Dopamine receptor Type 1 (D1R) in breast cancer: Expression, signaling, and therapeutic applications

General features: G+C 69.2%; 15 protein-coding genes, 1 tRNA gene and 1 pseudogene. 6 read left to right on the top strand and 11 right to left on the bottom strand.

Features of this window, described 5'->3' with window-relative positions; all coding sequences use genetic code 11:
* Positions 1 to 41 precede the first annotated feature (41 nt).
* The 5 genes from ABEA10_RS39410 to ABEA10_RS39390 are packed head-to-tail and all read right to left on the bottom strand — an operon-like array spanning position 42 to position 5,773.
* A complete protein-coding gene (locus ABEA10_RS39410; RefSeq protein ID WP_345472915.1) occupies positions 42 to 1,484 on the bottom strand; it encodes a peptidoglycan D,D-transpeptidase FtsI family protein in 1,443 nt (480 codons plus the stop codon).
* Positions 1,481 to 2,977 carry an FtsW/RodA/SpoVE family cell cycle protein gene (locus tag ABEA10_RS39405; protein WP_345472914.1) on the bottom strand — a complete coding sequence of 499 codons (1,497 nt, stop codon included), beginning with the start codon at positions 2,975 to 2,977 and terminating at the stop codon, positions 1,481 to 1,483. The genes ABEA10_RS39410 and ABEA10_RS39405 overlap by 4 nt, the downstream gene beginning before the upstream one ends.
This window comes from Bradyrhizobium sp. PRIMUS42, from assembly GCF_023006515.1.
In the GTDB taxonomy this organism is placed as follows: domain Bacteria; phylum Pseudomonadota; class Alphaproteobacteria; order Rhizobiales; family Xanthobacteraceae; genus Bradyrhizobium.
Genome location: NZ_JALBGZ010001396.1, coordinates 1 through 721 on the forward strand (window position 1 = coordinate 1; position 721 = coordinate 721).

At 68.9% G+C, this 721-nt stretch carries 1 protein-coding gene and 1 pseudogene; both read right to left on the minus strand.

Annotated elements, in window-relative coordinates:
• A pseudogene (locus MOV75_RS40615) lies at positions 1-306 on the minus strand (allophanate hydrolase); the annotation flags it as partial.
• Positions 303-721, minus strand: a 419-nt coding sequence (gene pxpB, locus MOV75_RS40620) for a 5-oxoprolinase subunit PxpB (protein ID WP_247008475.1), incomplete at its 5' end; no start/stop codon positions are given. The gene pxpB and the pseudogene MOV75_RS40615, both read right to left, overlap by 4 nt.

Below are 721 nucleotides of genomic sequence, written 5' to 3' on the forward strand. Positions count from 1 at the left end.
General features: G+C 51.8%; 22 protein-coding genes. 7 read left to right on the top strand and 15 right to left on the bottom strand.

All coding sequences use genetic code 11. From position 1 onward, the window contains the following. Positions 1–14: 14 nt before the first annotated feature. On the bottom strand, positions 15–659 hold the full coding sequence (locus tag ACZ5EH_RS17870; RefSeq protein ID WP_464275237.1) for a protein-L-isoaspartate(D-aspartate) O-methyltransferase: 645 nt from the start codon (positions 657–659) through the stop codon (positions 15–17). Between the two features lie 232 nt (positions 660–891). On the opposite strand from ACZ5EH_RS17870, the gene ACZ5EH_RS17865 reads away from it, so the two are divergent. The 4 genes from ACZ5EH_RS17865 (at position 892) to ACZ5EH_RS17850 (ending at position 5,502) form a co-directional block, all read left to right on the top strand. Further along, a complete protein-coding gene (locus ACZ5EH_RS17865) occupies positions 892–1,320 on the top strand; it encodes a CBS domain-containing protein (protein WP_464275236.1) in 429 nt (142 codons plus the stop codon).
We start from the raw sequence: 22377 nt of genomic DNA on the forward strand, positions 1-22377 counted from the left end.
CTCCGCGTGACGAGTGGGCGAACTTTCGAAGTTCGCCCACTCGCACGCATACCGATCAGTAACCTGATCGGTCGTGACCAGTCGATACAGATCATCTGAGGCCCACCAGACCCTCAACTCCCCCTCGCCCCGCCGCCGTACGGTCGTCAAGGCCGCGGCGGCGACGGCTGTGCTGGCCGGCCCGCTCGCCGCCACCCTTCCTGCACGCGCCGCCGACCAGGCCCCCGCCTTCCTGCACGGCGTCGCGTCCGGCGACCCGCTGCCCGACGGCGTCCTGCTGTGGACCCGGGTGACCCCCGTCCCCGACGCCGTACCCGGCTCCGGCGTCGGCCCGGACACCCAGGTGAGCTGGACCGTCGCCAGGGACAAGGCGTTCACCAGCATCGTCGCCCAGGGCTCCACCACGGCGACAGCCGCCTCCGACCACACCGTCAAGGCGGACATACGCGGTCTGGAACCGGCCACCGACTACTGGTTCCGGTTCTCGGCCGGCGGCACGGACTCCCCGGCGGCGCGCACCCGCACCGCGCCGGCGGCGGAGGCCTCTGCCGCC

Dopamine (DA) is a catecholamine which acts as a neurotransmitter in the brain and as a circulating hormone in the periphery. DA binds to five G-protein-coupled receptors, classified by their ability to increase cAMP (D1R and D2R) or decrease cAMP (D2R, D3R and D4R). We discovered D1R overexpression in breast cancer cell lines and tumors, thus identifying this receptor as a biomarker and a novel therapeutic target in breast cancer. Using tissue microarrays, D1R was overexpressed in 30% of 751 primary breast carcinomas, and was undetectable in normal breast tissue. D1R overexpression was associated with larger tumors, higher grades, node metastasis, and shorter patient survival. Unexpectedly, selective D1R agonists signal via the cGMP/protein kinase G (PKG) pathway. Activators of this pathway suppressed cell viability, inhibited cell invasion, increased chemosensitivity, and induced apoptosis in breast cancer cell lines. Fenoldopam, a peripheral D1R agonist which does not penetrate the brain, dramatically suppressed growth of D1R-expressing xenografts in two mouse models by increasing both apoptosis and necrosis. We also developed a fluorescent imaging method for D1R-expressing tumors and metastases in these mice. Ongoing studies are optimizing a positron emission tomography (PET) imaging for detecting D1Rexpressing tumors in patients.